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“Respect art and artists to take forward art licensing in India,” says Jasmine Shah Varma, Indian art curator, and founder of Indian Colours, who believes India has a growing and diverse art scenario.
In an exclusive interview with the Licensing Corner, Jasmine talks about curating and the current art scenario in India.
From a former journalist to the founder of the Indian colours, describe your journey so far.
I specialized in writing about contemporary Indian art for mainstream newspapers which was the start of my long association with artists. Thereafter my engagement with fine arts continued as curator of art exhibitions for private art galleries. In the course of curating for a few years I experienced that a minuscule portion of the city’s population visited art galleries. While the country’s art making profession is growing, the majority of people are not familiar with the language of contemporary art. I started looking at ways of bridging that gap and making art approachable and to start a relationship between people and contemporary art language. That’s how I decided to adapt works of art to products of lifestyle use and make them available everywhere beyond the scope of art galleries. This started as an experiment to see if people responded to art products of everyday use and they did.
For most of the people, an art curator is an agent. Explain to us how exactly an art curator contextualize artwork?
In the context of contemporary art, the role of a curator is a specialized one. She brings a studied perspective on a subject of concern and selects artworks related to such a concern. A curator researches, visits artist studios, studies various art practices past and present, interprets artworks, writes about it for the public, designs the display of the artworks among other responsibilities.
Licensing, to most of us, is not a discussed topic. What, according to you, is art licensing? Who should license their work?
Like all licensing art licensing is an arrangement where the artists give permission to another party to print images of their paintings and manufacture products against agreed payment. The copyright of an artist’s creation always remains with the artist so to use the images of their art one has to license them to print.
Art licensing is not a well-known area in India, what problems you faced while working with Indian artists and licensing their work?
I work with established and well-known artists. Fortunately for me, they all have been very forthcoming. They see the need for an initiative like Indian Colours in India.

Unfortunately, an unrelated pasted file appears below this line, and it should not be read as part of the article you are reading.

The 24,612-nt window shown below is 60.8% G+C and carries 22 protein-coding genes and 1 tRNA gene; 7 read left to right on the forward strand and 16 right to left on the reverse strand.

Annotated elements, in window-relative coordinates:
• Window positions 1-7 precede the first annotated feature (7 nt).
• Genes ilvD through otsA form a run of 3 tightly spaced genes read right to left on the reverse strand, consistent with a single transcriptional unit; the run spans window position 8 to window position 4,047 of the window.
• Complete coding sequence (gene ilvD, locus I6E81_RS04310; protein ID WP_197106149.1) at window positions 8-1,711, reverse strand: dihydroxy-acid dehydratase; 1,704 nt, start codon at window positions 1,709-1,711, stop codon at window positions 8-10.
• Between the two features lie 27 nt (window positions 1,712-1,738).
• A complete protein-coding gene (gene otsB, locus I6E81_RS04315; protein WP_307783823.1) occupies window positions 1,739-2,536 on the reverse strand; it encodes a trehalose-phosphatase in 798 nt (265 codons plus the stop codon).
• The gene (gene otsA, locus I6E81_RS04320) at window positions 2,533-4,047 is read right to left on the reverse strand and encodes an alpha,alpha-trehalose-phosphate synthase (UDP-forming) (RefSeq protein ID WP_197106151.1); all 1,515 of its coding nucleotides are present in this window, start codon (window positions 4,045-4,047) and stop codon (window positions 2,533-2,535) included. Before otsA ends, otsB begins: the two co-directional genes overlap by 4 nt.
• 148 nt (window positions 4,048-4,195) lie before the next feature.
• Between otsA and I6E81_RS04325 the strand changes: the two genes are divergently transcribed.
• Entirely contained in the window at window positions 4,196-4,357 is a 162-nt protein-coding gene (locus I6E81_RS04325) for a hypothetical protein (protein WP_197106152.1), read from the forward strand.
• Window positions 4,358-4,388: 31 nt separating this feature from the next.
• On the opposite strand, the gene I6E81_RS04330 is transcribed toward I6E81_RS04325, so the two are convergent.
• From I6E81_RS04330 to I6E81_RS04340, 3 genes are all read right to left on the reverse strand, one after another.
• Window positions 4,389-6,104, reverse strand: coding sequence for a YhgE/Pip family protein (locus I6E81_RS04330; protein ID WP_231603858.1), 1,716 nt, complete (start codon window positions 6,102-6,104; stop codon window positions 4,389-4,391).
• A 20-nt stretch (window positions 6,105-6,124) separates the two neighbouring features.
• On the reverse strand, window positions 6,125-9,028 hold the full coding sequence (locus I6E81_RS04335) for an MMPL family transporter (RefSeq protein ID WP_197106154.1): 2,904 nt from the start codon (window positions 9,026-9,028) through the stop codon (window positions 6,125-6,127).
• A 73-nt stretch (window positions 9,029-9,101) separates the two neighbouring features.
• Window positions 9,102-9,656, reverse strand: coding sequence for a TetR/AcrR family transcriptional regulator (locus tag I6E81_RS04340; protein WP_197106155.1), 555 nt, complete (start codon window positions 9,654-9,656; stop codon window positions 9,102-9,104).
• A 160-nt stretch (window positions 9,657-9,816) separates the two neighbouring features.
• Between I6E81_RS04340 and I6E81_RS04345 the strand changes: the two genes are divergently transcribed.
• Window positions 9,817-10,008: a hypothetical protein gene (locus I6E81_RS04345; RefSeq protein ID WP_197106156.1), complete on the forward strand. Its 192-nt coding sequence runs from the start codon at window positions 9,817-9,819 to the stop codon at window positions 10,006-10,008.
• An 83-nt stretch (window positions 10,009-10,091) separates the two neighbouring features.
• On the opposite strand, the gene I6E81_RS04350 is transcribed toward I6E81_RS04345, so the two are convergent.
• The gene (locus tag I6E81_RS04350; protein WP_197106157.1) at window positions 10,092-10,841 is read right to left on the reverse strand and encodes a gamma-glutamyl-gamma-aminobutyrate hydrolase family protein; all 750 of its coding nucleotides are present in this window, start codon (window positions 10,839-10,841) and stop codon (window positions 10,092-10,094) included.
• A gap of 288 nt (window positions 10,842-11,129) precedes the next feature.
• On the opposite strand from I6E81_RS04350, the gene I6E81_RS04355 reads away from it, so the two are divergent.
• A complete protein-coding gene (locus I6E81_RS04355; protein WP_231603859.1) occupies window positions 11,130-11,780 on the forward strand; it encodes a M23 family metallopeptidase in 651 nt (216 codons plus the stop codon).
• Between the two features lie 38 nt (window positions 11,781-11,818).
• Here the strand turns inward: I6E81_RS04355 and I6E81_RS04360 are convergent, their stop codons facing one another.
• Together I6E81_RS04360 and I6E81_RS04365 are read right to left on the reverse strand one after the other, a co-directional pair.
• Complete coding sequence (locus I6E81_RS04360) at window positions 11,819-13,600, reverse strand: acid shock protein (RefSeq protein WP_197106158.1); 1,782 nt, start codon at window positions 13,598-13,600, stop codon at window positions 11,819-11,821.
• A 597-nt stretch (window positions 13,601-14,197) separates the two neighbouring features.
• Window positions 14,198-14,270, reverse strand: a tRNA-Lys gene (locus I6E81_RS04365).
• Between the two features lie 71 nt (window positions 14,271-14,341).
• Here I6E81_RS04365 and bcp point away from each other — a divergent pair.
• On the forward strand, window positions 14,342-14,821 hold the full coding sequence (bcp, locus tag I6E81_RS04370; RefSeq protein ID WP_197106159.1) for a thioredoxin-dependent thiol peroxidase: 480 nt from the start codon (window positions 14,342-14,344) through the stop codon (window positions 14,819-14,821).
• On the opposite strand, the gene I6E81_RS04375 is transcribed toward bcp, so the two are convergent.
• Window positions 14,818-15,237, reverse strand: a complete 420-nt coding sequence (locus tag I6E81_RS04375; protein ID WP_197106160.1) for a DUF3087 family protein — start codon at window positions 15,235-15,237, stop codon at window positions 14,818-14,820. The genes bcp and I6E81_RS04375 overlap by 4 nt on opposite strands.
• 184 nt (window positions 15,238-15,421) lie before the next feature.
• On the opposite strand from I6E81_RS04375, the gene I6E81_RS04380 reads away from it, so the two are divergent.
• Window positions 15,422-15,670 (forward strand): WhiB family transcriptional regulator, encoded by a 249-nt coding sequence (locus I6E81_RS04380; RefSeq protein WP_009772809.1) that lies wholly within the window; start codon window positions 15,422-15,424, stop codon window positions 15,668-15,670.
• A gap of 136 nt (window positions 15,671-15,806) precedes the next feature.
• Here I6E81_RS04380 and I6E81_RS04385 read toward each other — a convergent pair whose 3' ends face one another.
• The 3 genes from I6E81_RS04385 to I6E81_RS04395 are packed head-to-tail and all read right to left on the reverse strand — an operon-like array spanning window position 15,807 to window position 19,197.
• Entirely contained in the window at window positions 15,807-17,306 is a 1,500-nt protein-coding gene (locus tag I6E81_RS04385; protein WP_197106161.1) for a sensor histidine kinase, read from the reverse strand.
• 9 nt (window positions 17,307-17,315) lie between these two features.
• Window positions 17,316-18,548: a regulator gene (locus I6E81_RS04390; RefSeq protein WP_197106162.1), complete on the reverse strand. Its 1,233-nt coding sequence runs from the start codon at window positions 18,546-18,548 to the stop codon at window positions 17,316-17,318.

Buying art is still a practice among the elite class, how have you sought to dismiss this notion and make art more accessible?
Indian Colours is an initiative to dismiss the notion that art is only for certain sections of society. With our range of art products anyone can own a piece of art and use in their day to day life. An original work of art is one-off and will always remain expensive because each creation takes a lot of time and experience to make. So Indian Colours in collaboration with esteemed artists is making each masterpiece available at the smallest fraction of the original cost of an artwork.
Could you please elaborate a bit about the website ‘Indian Colours’? Like from distribution partners to potential customers.
Our products are sold on www.indiancolours.com and select marketplaces. We supply to boutiques and lifestyles stores across the country. We cater to customized bulk orders from individuals and corporate who may want it for gifting etc.
What are the things you look for while selecting for a potential licensor?
Firstly, the artists I work with are established in their art practice. Adapting art to products has challenges as it is not made for printing on 3D objects but as a work of art for walls. This is unlike designs you see on products in the market. Keeping this in mind adaptable artworks are chosen. Lastly, the aesthetics of the kind of art is my choice contributing to the visual identity of the brand.
What is the business model between you and the artist?
As being one of the pioneers in the field of art licensing, what should one keep in mind while licensing an artwork?
Respect art and artists to take forward such an initiative.
Briefly explain the current art scenario in India. What works or what does not?
India has a growing art scene. It is diverse and very exciting. Much more needs doing so that more Indians engage with fine art in places besides the metros.
Indian Colours worked with several esteemed artists such as Anjana Mehra, Babu Xavier, Brinda Miler. How has the experience been so far? Any plans to give opportunity to fresh talents?
I am privileged to have the association with artists and the collaborative process has been enjoyable for both parties. Our list of artists is always evolving.
Any new projects in the pipeline? Tell us about your upcoming initiatives.
Yes, we have plans for new products and associations. It’s all in the works.
Jasmine is a Mumbai-based art curator and writer. She has been writing extensively on art since 1998 for mainstream publications, art magazines and artist catalogues. Since 2005 she has curated several exhibitions that have both drawn a new audience to the visual arts as well as attracted the attention on seasoned collectors.